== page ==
For the past four years (2010-2013), I have incorporated my late mother, Jay Peterson’s, Christmas artwork into greeting cards, and have then mailed or hand delivered them before Christmas. I plan to carry on this practice, because I have quite a few more examples of her artwork to choose from. Am grateful to Jessica at Staples Copy and Print who has been able to fit the non-standard images into the templates for the last four years.
I got the original idea for using my mother’s artwork in my cards from family friends James Reaney (1926-2008) and his wife Colleen Thibaudeau Reaney (1925-2012). This dynamic couple included Jamie’s artwork, and either one or the other’s poetry, in their Christmas cards for many years. Other family members also participated in this creative endeavour. Son James Stewart Reaney and his wife Susan Wallace have carried this tradition forward to the next generation.
One of my main motivations for starting this project in the first place was because my four nieces and one nephew were all born after my mother passed away. I hoped my initiative would help them connect with their maternal grandmother. The cards have proven to be very popular, not only with my nieces and nephew, but also with many other family members. In addition, they have been well-received by a lot of friends and associates.
The source of the artwork for my Christmas cards is a binder that my mother assembled, which includes her projects from about 1935 to 1955. As I understand it, she sent material to my late maternal grandparents as she produced it, and they added it to the binder (the scrapbook pages often include date notations). I am very glad my mother’s sister, my Aunt Kay (1922-1997), gave me this binder about 22 years ago.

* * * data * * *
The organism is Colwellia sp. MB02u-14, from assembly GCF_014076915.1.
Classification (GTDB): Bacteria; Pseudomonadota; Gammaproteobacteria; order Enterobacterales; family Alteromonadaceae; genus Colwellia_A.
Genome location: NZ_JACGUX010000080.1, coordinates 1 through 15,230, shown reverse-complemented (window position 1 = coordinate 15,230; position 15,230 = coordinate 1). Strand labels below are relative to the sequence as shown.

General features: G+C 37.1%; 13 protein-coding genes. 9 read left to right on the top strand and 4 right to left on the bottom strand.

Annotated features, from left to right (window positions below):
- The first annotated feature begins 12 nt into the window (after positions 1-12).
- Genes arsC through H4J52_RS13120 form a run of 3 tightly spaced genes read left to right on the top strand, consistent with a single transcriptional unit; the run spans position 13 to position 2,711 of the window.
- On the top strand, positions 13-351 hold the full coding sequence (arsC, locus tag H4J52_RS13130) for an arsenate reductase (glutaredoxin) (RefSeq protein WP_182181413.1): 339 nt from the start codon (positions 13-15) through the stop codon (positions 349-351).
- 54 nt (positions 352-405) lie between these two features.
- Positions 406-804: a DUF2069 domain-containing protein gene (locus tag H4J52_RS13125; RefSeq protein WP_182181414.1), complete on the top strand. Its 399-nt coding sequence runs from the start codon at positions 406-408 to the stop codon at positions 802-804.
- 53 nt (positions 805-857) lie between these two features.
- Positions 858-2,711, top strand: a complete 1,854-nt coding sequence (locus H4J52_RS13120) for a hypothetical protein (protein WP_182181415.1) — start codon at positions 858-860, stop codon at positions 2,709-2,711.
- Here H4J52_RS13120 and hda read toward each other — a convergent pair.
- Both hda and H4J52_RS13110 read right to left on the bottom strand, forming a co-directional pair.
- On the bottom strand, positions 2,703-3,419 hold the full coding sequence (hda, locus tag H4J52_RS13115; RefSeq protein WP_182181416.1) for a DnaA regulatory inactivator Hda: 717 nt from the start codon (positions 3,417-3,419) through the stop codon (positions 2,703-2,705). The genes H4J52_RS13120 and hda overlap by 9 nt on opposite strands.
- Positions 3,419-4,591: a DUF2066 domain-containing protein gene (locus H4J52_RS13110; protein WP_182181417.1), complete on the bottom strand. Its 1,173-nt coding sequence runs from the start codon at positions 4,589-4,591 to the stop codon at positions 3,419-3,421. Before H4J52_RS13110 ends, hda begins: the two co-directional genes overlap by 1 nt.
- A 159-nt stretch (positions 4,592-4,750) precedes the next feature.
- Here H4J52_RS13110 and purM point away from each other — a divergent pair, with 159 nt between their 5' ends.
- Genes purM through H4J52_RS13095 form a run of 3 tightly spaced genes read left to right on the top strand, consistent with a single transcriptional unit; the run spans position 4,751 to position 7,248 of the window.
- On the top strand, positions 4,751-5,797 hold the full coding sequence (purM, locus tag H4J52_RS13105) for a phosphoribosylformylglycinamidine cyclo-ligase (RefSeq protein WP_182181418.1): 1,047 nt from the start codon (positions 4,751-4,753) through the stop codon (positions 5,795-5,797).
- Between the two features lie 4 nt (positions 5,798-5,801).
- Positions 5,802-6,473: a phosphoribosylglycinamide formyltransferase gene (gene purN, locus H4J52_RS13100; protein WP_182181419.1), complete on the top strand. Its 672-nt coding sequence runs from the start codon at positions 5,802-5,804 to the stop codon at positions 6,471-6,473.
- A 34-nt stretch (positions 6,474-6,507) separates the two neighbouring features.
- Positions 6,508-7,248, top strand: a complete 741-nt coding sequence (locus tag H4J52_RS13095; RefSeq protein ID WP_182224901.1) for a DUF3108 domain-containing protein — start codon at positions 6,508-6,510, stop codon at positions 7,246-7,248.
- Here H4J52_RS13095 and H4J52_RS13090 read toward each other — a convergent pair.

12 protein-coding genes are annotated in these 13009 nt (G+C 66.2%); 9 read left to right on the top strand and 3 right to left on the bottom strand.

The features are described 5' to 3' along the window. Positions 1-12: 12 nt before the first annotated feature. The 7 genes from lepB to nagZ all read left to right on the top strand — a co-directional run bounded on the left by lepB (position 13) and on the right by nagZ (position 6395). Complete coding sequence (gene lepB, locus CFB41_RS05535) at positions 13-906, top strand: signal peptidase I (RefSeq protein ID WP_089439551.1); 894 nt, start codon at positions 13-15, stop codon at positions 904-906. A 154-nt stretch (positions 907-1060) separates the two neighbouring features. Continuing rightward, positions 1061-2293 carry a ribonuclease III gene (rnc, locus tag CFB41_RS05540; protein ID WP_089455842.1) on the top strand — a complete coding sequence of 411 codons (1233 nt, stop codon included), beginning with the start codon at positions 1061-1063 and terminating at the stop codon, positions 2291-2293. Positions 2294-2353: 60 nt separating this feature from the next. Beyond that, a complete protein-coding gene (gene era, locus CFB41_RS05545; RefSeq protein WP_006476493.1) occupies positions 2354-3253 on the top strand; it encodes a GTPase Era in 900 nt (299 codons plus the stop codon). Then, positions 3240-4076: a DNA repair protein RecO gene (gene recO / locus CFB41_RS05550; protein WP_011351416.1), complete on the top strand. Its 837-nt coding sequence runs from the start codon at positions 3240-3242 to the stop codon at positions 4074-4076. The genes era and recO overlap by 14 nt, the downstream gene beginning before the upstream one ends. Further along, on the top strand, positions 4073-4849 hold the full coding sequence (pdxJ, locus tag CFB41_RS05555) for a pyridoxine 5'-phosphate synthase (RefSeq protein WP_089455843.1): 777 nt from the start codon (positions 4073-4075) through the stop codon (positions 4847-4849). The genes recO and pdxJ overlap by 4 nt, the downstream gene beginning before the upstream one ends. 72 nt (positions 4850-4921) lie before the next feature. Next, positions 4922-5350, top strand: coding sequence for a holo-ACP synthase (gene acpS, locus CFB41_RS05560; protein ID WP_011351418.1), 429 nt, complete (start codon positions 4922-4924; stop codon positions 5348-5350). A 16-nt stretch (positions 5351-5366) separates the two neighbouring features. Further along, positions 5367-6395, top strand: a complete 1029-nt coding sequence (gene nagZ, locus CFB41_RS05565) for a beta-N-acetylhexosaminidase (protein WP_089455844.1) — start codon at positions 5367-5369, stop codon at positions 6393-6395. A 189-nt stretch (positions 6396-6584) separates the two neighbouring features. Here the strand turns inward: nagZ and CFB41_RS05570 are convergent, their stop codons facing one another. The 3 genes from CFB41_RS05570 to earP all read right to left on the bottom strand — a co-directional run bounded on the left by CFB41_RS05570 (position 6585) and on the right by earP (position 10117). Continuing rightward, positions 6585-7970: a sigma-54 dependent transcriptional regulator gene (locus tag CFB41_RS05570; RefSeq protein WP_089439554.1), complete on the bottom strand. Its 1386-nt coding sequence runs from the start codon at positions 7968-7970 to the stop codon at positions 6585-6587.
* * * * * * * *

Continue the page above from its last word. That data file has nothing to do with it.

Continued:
Ivey Family London Room, London Public Library
One of the recipients of my four cards has been the Ivey Family London Room at the London Public Library, here in London, Ontario, Canada.
|Ivey Family London Room entrance, December 10, 2013|
The nucleus for what was to become the London Room commenced around 1917, when the London Public Library implemented a local history preservation policy. The concept of a separate room for this material, which was first proposed around 1965, came to fruition in 1967, when the London Room officially opened. This dedicated space has moved a couple of times since then, and is now located on the third floor of the London Public Library Central Branch on Dundas Street.
As explained in a September 2012 brochure, the “London Room is a research facility for genealogy and local history, housing a wealth of original and secondary source materials about the City of London and Middlesex County.” Material in this collection “does not circulate and must be used within the London Room.”
About a year ago, the London Room Librarian, Arthur McClelland, asked me if I could provide additional copies of my cards, so they could be used in Christmas card displays. I was referred to Jill, the Information Services Assistant at the London Room, who looks after these displays.